Pakistan is having a census after 19 years. The country hopes to have an accurate estimate of not only its growing population but also an idea about the status of ethnic and religious minorities, population strength of whom have been dwindling over time due to persecution and limited opportunities.
The exercise was in news in India a couple of weeks back because Sikhs were not being counted separately in the census. They were being clubbed in “Others” in the column where one was expected to choose one’s religion. Hindus, Christians, and Ahmadis were among the options but there was no option for Sikhs, Parsis or Baha’i.
There was a hue and cry even in Pakistan with cricketer turned politician Imran Khan raising this issue, which incidentally was also reported in India. The Sikh community of Pakistan took the issue to courts. Subsequently, Peshawar High Court asked the authorities to count Sikhs separately, though half of the first phase of the census was already over by then. The second block of the first phase started today and it is not clear if Sikhs are being counted separately.
While inattention to Sikhs made news in India, and rightly so, another controversy related to one’s religion in Pakistani census has largely gone unnoticed in India. And this time it is about Hindus.
Pakistan has virtually declared that ‘Scheduled Castes’ (also known as ‘Dalits’ in popular socio-political discourse) are not Hindus. In the column where one needs to indicate one’s religion, “Scheduled Castes” is one of the options apart from Hinduism. So, one has to either indicate himself as Hindu or a Dalit. He can’t be both.
It should be noted that a majority of Hindus left in Pakistan are believed to be Dalits, who could not migrate either due to lack of financial resources or because some of them believed in the Dalit-Muslim unity theory. They face discrimination and crimes like abductions and forced conversions from Muslim extremists quite often. Further, they hardly enjoy any clout in the political landscape.
Which is why there has been muted opposition to this move by the government of Pakistan to divide Hindus in the census. Among those voicing concerns has been the Pakistan Hindu Council, whose patron-in-chief Dr. Ramesh Kumar Vankwani, who also happens to be a member of the National Assembly of Paksitan, has opposed the move.
“In the current census, Hindus have been divided into Hindus and the Scheduled Castes. The Pakistan Hindu Council believes that this is a deliberate attempt to divide the population strength of the country’s largest religious minority,” Dr. Vankwani wrote in an article published today.
However, such concerns have neither found a serious audience in Pakistan nor in India. In Pakistan, Hindus are in hopeless situation, while in India, those who control the narrative would rather welcome this move and want it replicated in India!
The so-called left-liberal ‘secular’ intelligentsia in India has often argued that Dalits are not part of the mainstream Hindu society. They propagate such arguments based on the discredited Aryan Invasion Theory and other quasi-fictional beliefs that they flaunt as “alternative history”. This step by the Pakistani government would rather embolden them than bother them.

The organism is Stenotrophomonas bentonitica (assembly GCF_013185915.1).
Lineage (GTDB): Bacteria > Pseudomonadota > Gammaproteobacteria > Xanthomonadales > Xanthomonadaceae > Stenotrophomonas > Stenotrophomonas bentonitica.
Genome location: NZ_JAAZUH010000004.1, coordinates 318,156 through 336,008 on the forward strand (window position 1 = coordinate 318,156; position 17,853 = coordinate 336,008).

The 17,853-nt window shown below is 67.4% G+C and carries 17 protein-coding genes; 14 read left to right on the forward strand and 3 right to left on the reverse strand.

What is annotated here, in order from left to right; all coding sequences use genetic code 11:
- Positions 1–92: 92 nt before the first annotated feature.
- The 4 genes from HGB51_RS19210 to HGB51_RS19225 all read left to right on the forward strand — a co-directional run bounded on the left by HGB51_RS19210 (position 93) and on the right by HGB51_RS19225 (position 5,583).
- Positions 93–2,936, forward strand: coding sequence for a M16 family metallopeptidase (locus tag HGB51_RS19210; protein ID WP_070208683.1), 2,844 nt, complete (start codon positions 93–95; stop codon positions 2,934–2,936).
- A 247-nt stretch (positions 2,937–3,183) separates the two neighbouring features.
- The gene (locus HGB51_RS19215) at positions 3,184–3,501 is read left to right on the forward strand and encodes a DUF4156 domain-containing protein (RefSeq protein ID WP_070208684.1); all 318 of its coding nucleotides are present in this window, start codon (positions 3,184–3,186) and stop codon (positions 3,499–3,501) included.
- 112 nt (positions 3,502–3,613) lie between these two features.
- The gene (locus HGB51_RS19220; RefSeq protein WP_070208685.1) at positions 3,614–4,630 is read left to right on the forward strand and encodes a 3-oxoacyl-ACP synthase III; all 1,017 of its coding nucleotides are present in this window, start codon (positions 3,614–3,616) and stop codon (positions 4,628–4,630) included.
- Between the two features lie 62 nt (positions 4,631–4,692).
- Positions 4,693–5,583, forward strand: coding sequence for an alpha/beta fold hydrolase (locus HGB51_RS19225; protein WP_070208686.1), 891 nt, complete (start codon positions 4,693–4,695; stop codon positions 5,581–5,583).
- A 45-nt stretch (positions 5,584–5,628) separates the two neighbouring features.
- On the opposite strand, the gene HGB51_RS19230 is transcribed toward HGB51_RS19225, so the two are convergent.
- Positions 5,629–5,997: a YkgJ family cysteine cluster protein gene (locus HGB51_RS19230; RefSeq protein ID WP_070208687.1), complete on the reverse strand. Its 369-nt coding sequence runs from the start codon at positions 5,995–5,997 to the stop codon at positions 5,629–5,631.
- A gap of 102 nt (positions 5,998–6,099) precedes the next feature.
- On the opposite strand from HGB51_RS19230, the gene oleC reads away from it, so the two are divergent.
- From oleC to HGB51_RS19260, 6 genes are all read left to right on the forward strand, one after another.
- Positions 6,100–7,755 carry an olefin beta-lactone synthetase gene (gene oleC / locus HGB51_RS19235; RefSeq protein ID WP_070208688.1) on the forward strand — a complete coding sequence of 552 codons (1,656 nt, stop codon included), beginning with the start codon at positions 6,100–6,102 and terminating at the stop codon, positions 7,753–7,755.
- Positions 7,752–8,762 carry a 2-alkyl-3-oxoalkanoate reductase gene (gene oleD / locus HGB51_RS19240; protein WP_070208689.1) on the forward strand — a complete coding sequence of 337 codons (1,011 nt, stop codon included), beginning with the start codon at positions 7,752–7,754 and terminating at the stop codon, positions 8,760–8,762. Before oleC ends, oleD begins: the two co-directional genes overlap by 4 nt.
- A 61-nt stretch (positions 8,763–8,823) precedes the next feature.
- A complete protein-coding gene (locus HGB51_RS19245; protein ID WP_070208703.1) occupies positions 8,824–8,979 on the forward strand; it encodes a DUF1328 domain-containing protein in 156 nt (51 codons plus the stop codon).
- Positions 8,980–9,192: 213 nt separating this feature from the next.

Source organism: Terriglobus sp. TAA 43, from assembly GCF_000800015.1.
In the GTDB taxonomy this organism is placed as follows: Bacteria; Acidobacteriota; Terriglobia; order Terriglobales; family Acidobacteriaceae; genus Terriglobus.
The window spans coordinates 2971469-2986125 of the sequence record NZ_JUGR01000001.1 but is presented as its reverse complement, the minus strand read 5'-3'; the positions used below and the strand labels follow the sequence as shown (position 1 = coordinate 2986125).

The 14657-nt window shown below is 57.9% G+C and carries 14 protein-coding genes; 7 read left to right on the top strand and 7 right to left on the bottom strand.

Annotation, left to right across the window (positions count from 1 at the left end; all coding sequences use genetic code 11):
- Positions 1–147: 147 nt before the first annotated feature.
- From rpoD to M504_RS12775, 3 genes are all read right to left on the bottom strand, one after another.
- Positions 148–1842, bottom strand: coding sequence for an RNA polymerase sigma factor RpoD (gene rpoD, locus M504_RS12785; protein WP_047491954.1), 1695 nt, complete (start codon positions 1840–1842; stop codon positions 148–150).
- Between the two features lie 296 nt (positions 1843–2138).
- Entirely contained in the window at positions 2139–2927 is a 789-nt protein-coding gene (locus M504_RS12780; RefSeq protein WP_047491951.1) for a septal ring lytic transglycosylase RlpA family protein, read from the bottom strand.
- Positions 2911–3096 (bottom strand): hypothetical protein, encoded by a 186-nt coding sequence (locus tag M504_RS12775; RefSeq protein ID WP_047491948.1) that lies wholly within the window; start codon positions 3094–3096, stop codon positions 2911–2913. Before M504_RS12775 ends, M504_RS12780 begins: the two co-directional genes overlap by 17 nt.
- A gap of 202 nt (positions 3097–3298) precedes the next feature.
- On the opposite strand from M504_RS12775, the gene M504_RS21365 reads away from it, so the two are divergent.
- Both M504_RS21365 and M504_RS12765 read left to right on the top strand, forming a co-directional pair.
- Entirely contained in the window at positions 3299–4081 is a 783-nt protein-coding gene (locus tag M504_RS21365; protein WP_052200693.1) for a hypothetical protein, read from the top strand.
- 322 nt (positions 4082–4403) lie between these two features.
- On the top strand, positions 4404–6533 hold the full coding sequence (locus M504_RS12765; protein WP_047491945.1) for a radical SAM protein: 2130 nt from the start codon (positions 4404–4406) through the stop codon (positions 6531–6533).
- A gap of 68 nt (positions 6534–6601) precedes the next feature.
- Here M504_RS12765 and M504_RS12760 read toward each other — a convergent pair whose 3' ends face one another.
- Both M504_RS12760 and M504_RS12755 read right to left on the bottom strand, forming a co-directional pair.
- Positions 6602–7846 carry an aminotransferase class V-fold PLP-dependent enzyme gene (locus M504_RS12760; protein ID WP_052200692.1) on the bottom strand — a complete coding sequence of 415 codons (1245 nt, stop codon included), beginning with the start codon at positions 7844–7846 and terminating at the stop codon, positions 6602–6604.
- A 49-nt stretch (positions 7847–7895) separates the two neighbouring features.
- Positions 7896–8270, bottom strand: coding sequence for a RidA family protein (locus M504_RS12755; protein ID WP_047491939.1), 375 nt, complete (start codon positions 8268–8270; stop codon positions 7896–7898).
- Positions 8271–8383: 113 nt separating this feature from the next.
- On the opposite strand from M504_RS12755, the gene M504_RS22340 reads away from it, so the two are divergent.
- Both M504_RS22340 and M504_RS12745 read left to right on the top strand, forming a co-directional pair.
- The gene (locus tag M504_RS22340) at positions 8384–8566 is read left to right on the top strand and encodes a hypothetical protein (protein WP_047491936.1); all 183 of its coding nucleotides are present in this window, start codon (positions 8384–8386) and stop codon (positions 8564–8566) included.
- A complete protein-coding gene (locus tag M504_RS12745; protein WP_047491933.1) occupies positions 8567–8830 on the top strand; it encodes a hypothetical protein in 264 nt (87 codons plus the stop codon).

But for the rest of us, it should mean warning bells, for Pakistan has set the ball rolling, which is in line with their declared policy of exploiting fault-lines in the Indian society. This step of counting Dalits separately from Hindus could be aimed at seeding similar demands in India rather than collecting data for domestic purposes. Remember that last year, the Pakistani senate had adopted a resolution that talked about exploiting fault-lines in the Indian society, especially around the Dalits.
Don’t be surprised if similar demands are raised in India for the next census, which is slated to take place in 2021. And if the Congress/UPA government comes back in 2019, it won’t be surprising if India follows the footsteps of Pakistan in declaring Dalit identity distinct from Hinduism.
This sinister agenda by Pakistan has to be fought on the domestic front mainly, and the social organisations have to brace up for this assault. Suitable and favourable conditions have to be created where discredited or fictional theories are not easily believed by the marginalised sections.
Apart from attempting to declare Dalits as non-Hindus, there will be attempts to talk about the Muslim-Dalit unity too. It will be timely to recall the case of Jogendra Nath Mandal, Pakistan’s first Law Minister, who was a Dalit, and who resigned from the government of Pakistan and migrated to India after he realised that the talk of Muslim-Dalit unity was a hogwash and Hindu/Dalit interests were not safe in an Islamist nation-state.
Perhaps this attempt to divide Hindus is a step towards whitewashing the Jogendra Nath Mandal episode in Pakistan’s history, so that it can be argued that Dalits couldn’t get their due because they were not recognised separately. This narrative will not only find traction within Pakistan for obvious reasons, but it could be sold in India too.
Pakistan’s attempt to divide the Hindu community and re-write history could have been ignored as their internal matter if it were not sinister. One may argue that what else to expect from a country that divided Muslims too and declared Ahmadis as non-Muslims. But this is not just their internal matter. Stakes are high.
Pakistan has introduced a new entry into their census form column, but it is basically a signal to the fifth column in India.